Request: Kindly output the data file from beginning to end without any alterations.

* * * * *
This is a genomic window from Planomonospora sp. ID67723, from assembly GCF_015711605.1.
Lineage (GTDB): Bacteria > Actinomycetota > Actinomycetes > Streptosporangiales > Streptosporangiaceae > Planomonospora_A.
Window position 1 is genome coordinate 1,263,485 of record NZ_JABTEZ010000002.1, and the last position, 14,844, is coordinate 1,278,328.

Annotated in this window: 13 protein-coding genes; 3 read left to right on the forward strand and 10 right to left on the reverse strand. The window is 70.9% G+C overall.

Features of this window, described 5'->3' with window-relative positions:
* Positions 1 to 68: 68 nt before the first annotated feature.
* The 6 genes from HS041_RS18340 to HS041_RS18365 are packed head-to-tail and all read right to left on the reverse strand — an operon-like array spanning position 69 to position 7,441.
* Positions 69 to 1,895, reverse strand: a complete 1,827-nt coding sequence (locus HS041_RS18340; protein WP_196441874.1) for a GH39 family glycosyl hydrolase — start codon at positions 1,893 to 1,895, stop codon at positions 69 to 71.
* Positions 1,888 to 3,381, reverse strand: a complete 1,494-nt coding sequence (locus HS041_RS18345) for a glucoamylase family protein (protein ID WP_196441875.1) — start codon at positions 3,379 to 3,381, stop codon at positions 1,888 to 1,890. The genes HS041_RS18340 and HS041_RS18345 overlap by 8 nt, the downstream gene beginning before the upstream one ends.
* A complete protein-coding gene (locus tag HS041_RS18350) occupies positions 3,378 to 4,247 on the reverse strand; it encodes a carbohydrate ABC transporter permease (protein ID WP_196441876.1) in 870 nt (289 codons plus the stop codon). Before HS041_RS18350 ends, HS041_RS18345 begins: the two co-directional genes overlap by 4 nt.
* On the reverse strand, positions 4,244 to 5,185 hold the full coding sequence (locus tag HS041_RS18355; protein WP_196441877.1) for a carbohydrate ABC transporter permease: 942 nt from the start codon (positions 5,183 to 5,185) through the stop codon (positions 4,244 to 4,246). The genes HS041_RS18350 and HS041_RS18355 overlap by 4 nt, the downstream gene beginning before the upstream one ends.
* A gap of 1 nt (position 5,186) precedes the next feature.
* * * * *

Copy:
This is a genomic window from Planomonospora sp. ID67723, from assembly GCF_015711605.1.
Lineage (GTDB): Bacteria > Actinomycetota > Actinomycetes > Streptosporangiales > Streptosporangiaceae > Planomonospora_A.
Window position 1 is genome coordinate 1,263,485 of record NZ_JABTEZ010000002.1, and the last position, 14,844, is coordinate 1,278,328.

Annotated in this window: 13 protein-coding genes; 3 read left to right on the forward strand and 10 right to left on the reverse strand. The window is 70.9% G+C overall.

Features of this window, described 5'->3' with window-relative positions:
* Positions 1 to 68: 68 nt before the first annotated feature.
* The 6 genes from HS041_RS18340 to HS041_RS18365 are packed head-to-tail and all read right to left on the reverse strand — an operon-like array spanning position 69 to position 7,441.
* Positions 69 to 1,895, reverse strand: a complete 1,827-nt coding sequence (locus HS041_RS18340; protein WP_196441874.1) for a GH39 family glycosyl hydrolase — start codon at positions 1,893 to 1,895, stop codon at positions 69 to 71.
* Positions 1,888 to 3,381, reverse strand: a complete 1,494-nt coding sequence (locus HS041_RS18345) for a glucoamylase family protein (protein ID WP_196441875.1) — start codon at positions 3,379 to 3,381, stop codon at positions 1,888 to 1,890. The genes HS041_RS18340 and HS041_RS18345 overlap by 8 nt, the downstream gene beginning before the upstream one ends.
* A complete protein-coding gene (locus tag HS041_RS18350) occupies positions 3,378 to 4,247 on the reverse strand; it encodes a carbohydrate ABC transporter permease (protein ID WP_196441876.1) in 870 nt (289 codons plus the stop codon). Before HS041_RS18350 ends, HS041_RS18345 begins: the two co-directional genes overlap by 4 nt.
* On the reverse strand, positions 4,244 to 5,185 hold the full coding sequence (locus tag HS041_RS18355; protein WP_196441877.1) for a carbohydrate ABC transporter permease: 942 nt from the start codon (positions 5,183 to 5,185) through the stop codon (positions 4,244 to 4,246). The genes HS041_RS18350 and HS041_RS18355 overlap by 4 nt, the downstream gene beginning before the upstream one ends.
* A gap of 1 nt (position 5,186) precedes the next feature.